TWoP: Not at all... we always thought Jeff kinda resembled a modern-day Icarus. What specific lessons did you learn from Season 2 that you're applying to the third season?
Harmon: With the second season, I did a pretty good job creating a bunch of modular stories and in making them self-contained, but I felt that some people got disoriented sometimes. I feel that there's a connectivity between episodes that needs to be there for people these days; a lot of the most popular shows have a serialized element to them. I never want to tell a serialized story -- I find it somehow cheating to end each episode with a cliffhanger. It doesn't feel like TV to me. But at the same time, I wanted to bring enough serialization and connectivity throughout all of the episodes to make the third season a complete entity. The metaphor I use is that the second season was a bunch of pearls, but they were kind of rolling around on the floor and you could slip on them. And in the third season, I want to make the same beautiful pearls, but string them together into a nice circle that you can grab as one thing. You can still appreciate the beauty of each individual one and you can tune in at any point and you won't be lost. And yet, at the end of the whole season, you'll have this whole thing. If you grab one pearl and lift it, they'll all come with it.
TWoP: Do you get the sense that this is the show's make-or-break year?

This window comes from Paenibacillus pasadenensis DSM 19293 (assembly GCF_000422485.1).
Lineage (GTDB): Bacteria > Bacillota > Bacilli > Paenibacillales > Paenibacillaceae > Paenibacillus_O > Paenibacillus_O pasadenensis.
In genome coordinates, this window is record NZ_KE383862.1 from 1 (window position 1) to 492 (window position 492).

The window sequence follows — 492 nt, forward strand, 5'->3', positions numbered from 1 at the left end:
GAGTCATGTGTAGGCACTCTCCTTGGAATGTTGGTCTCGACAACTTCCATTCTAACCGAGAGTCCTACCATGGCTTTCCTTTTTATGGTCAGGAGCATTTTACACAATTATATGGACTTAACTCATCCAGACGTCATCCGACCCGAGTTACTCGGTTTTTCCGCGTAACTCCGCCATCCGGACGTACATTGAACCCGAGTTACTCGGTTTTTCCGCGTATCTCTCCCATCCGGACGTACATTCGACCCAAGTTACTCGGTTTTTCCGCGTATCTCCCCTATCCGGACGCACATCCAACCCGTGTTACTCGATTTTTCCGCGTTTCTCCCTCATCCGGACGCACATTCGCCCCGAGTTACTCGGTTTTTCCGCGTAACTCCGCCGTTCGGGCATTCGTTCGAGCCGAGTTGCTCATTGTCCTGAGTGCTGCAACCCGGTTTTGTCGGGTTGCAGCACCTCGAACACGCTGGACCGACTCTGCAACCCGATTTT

Harmon: Oh absolutely. If what you mean is that I'm terrified we'll get cancelled this year, the answer is yeah.
TWoP: Yeah, I was trying to find the polite way to phrase that question.
Harmon: When we got picked up for a third season I breathed a sigh of relief because typically in TV, when you get a third season you're way more likely to get a fourth than you are likely to get a second just because you got a first or a third because you got a second. But I think our situation balances that out. We could easily be one of the few shows that gets cancelled in Season 3, because throughout Season 2, we had lots of low numbers. We just hung in there. It's a very strange situation for a show. We're in a killer timeslot on a great night when everyone is watching TV and we're in the kind of Gaza Strip of that block -- just barely holding on, being kicked in the ribs week after week by Big Bang Theory and American Idol. It's really Idol that kills us. You might as well be going up against Major League Baseball, because as that show proceeds, the stakes get higher and people get more addicted to it and our numbers just erode. So on one hand, there we are with those last gasp kinds of numbers, but on the other hand, relative to the hell we're occupying -- which many shows before us have tried and failed to occupy -- depending on who you ask, some people say we're doing a great job. And NBC may be keeping us around because we get good reviews and what the hell else are they going to put in there that can survive? I think their hope is that there can be some kind of sleeper hit phenomenon where things suddenly snowball somehow. It happened with Arrested Development on a small scale. In their second season, they came back and suddenly things were really cooking. We were hoping that would happen for us last year and now we're hoping in the third season that'll happen for us.